Police Chief Jeff Kruithoff’s department rarely encounters murders, rapes and armed robberies, so a rise in domestic violence cases last year caught his eye.
Domestic violence cases reported in the city jumped from 32 in 2017 to 46 last year.
“We go to a lot of family fights,” Kruithoff said, noting this probably runs counter to the public perception of Springboro, an affluent Dayton suburb of less than 20,000 residents.
Asked what he thought caused the latest domestic violence uptick, Kruithoff said, “I think it’s probably the posture the courts are taking with it.”
Kruithoff said crime should be expected to fluctuate from year to year, but Springboro had no murders last year and listed one rape and four aggravated assaults in its reports.
As part of the launch of investigations into crime trends in the region the Dayton Daily News is focusing this week on what issues residents face in five local communities. Stories will be delivered throughout the year and past articles will be available at DaytonDailyNews.com.
Murder case tied to domestic violence
Kruithoff came to town in 2002, and the only homicide reported since involves a shaken infant case from July 2011 in which the child died in May 2016.
Jason Milby, the man charged, is already in prison after being convicted of child endangering in the initial case. He’s now awaiting trial on murder charges filed last year in the death of Bryce Shannon, 7, one of his fiance’s sons.
Milby was babysitting Shannon and two of his siblings.
The victim’s mother married Milby and supported him during two child endangering trials. The jury split in the first trial, but Milby was convicted of child endangering in his second trial and sentenced to eight years in prison.
Last year, nearly done with his prison term, Milby was indicted on murder charges.
The new charges were filed after the boy, 7, was pronounced dead in the emergency room at Southview Hospital on May 24, 2016, from “lobar pneumonia due to complication of remote traumatic brain injury,” according to the Montgomery County Coroner’s Office. Lobar refers to a lobe or part of the lung.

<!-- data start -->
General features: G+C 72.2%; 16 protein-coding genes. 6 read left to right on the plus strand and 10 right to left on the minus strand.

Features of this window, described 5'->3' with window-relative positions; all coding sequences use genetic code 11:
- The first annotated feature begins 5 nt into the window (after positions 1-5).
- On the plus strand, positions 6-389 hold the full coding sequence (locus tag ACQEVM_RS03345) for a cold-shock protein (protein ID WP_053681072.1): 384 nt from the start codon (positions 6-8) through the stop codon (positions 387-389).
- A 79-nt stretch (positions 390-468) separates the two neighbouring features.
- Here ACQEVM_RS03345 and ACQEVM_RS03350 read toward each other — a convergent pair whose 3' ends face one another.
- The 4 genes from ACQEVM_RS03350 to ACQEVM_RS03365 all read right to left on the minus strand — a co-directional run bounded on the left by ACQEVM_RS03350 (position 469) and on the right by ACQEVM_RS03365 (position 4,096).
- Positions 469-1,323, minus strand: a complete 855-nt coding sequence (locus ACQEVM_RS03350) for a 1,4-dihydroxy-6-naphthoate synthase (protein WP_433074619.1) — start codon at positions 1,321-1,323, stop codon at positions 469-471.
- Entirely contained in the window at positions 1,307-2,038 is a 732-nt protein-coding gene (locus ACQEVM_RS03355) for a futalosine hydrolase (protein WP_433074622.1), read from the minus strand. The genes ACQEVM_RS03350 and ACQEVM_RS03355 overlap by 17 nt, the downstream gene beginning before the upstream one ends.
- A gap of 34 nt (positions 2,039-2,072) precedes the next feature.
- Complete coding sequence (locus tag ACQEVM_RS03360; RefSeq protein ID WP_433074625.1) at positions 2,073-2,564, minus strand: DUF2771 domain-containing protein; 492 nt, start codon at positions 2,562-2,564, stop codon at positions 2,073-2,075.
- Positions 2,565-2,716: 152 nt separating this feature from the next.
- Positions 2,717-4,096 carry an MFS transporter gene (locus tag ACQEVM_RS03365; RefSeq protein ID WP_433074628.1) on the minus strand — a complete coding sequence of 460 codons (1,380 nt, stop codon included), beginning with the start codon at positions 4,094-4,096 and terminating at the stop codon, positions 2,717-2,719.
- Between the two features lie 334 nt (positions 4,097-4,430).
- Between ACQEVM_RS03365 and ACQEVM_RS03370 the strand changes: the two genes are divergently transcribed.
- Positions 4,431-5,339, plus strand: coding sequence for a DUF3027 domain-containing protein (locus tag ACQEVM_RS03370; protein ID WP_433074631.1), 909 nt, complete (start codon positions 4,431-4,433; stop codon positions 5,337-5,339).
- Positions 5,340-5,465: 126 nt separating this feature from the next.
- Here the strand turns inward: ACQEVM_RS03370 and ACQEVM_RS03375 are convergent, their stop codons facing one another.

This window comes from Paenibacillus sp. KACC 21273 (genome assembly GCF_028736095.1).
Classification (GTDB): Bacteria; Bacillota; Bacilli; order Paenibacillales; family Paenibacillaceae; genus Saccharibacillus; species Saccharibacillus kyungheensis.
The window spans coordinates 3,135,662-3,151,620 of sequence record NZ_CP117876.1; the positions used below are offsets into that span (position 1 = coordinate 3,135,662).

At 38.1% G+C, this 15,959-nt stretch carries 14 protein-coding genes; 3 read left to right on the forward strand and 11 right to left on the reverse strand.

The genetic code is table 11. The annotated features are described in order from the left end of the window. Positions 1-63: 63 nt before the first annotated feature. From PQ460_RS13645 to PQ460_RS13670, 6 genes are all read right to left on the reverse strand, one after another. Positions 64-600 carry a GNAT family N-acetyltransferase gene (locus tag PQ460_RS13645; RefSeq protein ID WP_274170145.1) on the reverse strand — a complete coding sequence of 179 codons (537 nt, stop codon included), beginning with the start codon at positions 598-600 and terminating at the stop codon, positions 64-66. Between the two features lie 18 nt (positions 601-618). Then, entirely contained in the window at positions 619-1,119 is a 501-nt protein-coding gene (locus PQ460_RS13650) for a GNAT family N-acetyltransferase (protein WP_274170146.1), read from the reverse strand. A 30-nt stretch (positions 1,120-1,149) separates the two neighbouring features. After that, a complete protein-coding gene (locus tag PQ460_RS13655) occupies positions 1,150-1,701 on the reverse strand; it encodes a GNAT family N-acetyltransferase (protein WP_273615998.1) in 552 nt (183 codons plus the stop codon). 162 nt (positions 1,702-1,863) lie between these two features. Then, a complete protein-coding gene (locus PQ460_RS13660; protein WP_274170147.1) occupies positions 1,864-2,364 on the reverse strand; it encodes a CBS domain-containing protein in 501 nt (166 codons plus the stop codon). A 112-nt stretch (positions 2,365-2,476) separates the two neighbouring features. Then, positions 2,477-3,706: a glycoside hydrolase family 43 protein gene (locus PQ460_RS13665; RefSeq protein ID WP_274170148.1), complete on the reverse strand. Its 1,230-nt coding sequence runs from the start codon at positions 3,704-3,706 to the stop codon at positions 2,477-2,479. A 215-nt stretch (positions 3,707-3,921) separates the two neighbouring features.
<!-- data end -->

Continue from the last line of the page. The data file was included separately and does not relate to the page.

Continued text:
Milby faces 15 years to life.
Domestic violence countywide problem
Warren County Domestic Relations Judge Jeff Kirby lives in Springboro. He cited data indicating domestic violence is a growing countywide problem.
Last year, Kirby’s court processed 504 petitions for civil protection orders, 50 more than in 2017 and 141 more than in 2016. He declined to speculate on the reasons for the upward trend.
“We have a number of principles we instill right from the beginning of every case to let people know that our focus is on encouraging spouses to be part of the solution to the family’s problems, not respond in a way that just adds to the problems. It goes without saying that there is never an excuse to resort to threatening or violent behavior,” Kirby said.
New crime-fighting technology
Springboro averaged about four auto thefts a year this decade until reaching 10 last year, according to FBI and city police crime statistics.
Kruithoff expressed optimism about new technologies being used to fight crimes, such as car break-ins.
In 2019, Springboro will join Cincinnati, Bellbrook, Miamisburg, Montgomery County Sheriff’s Office, Beavercreek, Miami Twp., Kettering, Troy and Miami County Sheriff’s Office, in using the the Lexis Nexis community crime map.
Tom Sizer, senior director of public safety market planning for the company, said the map uses crime reports submitted by the participating agencies as well as crime tips submitted from anyone in the community.
“Anyone can go there,” Sizer said.
The map is a free service to the community and law enforcement agencies.
The map enables users to view the area and crime reports down to the block level, but not individual residences.
More than 1,600 communities across the country submit data for the map.
“We generally get updates at least once a day, many agencies will send it throughout the day. It’s very current,” Sizer said.
Kruithoff said he was counting on the other departments to submit timely reports.
Springboro reports were not showing up yet last week, but are expected to be added soon.
With this information, Kruithoff said steps can be taken to counter problems in neighborhoods or with a certain crime or criminals working in the area.
“When we see that trend coming, we’ll be able to identify it a lot quicker,” Kruithoff said.
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